On the opposite side of Metropolis to the canal was the causeway that led to the island of Atlantis. Like the rest of the city the foundations of the causeway were built from large square blocks of white, black, and red coloured stone. And the sides and parapets were richly decorated with carvings repeated in sequence. Upon this causeway ran a wide stone road that began at the square before the Senate. The road was wide enough to allow chariots and merchant’s carts to pass one another with ease, and it continued once the mainland was reached, passing through the large fertile plain that stretched to the mountains.
The fertile plain was divided into separate square plots or fields, each owned and cultivated by a different family or co-operative. There were many villas dotted throughout the plain, and the road split into smaller roads that edged each square plot. Finally, the road disappeared into the foothills of the forest-clad mountains beyond.
At the other end of the road, at the centre of Metropolis, was the Senate building. Large and architecturally beautiful, it resembled a large pyramid with the symbol of Atlantis at its peak, but this was in fact only the upper part of the building and roof. Here there were offices and meeting rooms. But beneath was the Senate proper. A large open amphitheatre laid in marble; the Senate was open on all sides to the outside, the pyramid above supported on great columns. It made it very airy and cool, even when full. Around the Senate were the palace apartments for the President and Senators, and other government buildings such as the power centre and the great hall of the council war room. This latter building housed the main Atlantian Ring Network Portal and the galactic map, a three-dimensional image of the heavens.
Many of the palace apartments around the Senate had terraces. Li-Sen-Tot stood on one such terrace and looked out at the scene. His eyes squinted in the bright sun. He had always found the star here to be too bright, too bright and too hot. He could have avoided the sun by going with Ares to the Senate, or he could have gone inside, but something kept him out here on the terrace.
Otrera stood a little distance away from him. She had her back to him. She was standing on her toes at full height, her arms out-stretched and her head tilted back, her face raised to the sun. Her fine golden hair cascaded from her head. It reached beyond her waist. And the fine silver dress she wore almost disappeared in the bright sunlight.
The sight of her transfixed Li-Sen-Tot. She had such a delicately shaped and slight form that he could almost imagine the sea breeze carrying her off. He wanted so much to run his fingers through that fine hair, to embrace her tall but slim form.
Otrera flexed her long fingers and then dropped her arms to her side and sank down from her toes.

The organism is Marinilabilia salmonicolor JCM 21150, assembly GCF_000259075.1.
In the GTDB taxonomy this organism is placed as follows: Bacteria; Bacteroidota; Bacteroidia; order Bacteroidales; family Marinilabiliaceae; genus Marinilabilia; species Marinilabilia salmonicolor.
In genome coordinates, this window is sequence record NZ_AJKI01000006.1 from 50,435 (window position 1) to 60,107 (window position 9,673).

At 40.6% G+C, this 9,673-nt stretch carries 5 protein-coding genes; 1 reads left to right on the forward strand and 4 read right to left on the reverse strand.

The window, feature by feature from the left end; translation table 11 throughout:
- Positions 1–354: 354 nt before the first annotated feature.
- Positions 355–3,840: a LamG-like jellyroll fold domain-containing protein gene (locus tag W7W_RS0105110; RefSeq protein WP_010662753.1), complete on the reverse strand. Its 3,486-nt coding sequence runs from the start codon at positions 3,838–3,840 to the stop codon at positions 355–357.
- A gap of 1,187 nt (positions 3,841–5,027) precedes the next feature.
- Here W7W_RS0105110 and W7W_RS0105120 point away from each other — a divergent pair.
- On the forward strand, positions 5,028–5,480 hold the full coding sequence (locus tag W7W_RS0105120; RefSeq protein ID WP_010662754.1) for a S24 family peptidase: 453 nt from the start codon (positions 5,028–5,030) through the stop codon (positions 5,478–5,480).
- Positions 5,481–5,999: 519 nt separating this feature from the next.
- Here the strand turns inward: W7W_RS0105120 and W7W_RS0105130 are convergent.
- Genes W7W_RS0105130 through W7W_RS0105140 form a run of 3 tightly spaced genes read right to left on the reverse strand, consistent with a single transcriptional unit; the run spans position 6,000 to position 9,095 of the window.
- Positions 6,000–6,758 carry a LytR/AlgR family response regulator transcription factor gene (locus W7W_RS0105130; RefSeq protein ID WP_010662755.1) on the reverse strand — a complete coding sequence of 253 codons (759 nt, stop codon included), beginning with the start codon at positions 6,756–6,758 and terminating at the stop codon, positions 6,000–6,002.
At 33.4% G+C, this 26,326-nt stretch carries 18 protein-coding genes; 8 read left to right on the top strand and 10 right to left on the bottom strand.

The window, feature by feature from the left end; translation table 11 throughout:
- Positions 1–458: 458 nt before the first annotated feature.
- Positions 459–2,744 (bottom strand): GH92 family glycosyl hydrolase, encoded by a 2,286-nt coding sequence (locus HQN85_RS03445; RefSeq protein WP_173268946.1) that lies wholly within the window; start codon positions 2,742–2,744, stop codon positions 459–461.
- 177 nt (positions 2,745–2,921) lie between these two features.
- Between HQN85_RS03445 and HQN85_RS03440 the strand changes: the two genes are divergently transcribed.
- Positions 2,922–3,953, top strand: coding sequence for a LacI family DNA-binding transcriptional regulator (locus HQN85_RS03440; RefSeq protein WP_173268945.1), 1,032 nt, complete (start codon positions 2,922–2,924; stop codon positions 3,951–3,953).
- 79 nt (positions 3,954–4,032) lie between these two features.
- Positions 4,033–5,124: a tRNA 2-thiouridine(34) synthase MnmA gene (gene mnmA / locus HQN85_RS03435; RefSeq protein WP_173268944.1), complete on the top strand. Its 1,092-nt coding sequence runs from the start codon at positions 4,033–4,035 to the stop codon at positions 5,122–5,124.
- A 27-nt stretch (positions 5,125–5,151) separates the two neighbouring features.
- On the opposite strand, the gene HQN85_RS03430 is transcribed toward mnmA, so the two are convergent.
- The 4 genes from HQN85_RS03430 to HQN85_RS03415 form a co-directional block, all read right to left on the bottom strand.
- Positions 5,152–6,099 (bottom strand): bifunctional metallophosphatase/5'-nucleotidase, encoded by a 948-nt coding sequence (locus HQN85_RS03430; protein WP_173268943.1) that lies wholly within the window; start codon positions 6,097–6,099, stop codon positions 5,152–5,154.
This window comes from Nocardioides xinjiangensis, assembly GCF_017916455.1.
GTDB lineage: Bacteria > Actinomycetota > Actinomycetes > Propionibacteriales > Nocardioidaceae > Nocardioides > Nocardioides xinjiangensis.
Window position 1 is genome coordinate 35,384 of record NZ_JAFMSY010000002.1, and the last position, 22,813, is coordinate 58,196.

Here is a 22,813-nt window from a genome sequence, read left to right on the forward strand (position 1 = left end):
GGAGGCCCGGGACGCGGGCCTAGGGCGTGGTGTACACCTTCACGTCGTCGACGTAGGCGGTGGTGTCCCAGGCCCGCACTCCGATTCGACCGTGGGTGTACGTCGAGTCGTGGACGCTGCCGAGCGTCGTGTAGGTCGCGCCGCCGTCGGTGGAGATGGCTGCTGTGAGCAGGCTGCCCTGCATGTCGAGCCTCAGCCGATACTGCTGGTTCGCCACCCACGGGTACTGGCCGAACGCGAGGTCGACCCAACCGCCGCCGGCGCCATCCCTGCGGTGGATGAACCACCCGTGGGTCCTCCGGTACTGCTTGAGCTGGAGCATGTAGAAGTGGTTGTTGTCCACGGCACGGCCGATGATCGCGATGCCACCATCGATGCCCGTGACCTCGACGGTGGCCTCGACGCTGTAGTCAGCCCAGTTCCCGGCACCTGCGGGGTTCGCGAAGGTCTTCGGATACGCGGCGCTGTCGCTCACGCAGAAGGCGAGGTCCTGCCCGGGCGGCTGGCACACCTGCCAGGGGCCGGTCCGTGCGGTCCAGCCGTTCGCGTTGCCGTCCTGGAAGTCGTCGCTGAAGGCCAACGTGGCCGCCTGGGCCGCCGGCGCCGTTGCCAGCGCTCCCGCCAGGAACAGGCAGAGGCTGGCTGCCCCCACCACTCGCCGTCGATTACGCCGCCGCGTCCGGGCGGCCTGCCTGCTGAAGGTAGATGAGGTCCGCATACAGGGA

“It’s too hot here,” she said a little petulantly in her delicate voice. “And the air is too thick, and the gravity too strong.”
Li-Sen-Tot nodded. “Ares told me that you found it uncomfortable here.”
“Better to be uncomfortable than dead.”
Li-Sen-Tot could resist no longer. He stepped forward and encircled her waist with his hands. His fingers met and overlapped on her stomach. “I am sorry, Otrera. Klysanthia should never have entered the war. I should have argued against it-”
She turned in his grip, facing him and stopping him by placing her long fingers gently over his mouth. “Shh, now. The decision was correct, even if taken in haste. But the outcome would have been the same had we stood aside.” She removed her fingers from his mouth and stared into the distance as she continued. “The Keruh would have come to Klysanthia whether we stood against them or not. They enjoyed killing us. Alone we would have fallen to their axes much earlier. At least this way we put up more resistance, and with the Androktones to fight on in our place we will have the victory and the revenge that we crave.”
When she had turned, Li-Sen-Tot had let his hands move down over hips on to her bottom. Now he slowly moved his hands back up her long and sinuous body, moving them around to the front until they had reached her chest. Once there, he gently cupped her delicate breasts and looked up at her with the eagerness of a child.
She looked down at him. “You wish to taste my flesh once again?”
“How can I stand so close to you and not feel the power of your body?”
“Yes, the power of my body,” she repeated almost sadly. “The pheromones we produce were necessary in the rarefied air of Klysanthia, or our males would have failed to find us in the night. It is an inheritance of our past made redundant by modern technology and civilised society. None-the-less it produces remarkable results in the males of other races. Ares, too, is overcome by my power.”
Li-Sen-Tot looked surprised. “You have lain with Ares?”
“We both gave seed for the generation of the Androktones. You knew of this. That we should spend time together was inevitable. Are you jealous?”
Li-Sen-Tot nodded. “Bitterly so. Even though Ares is my friend, I could kill him at the thought of you and he together.”
She laughed and stroked his baldhead. “Then take me to your bed, Li-Sen, before I make a murderer of you. Re-acquaint yourself with the taste of my flesh. Make me quiver with delight and gasp breathlessly in this thick air. For a short time let us both forget the horror we have faced and live for a few seconds in the arms of our dreams.”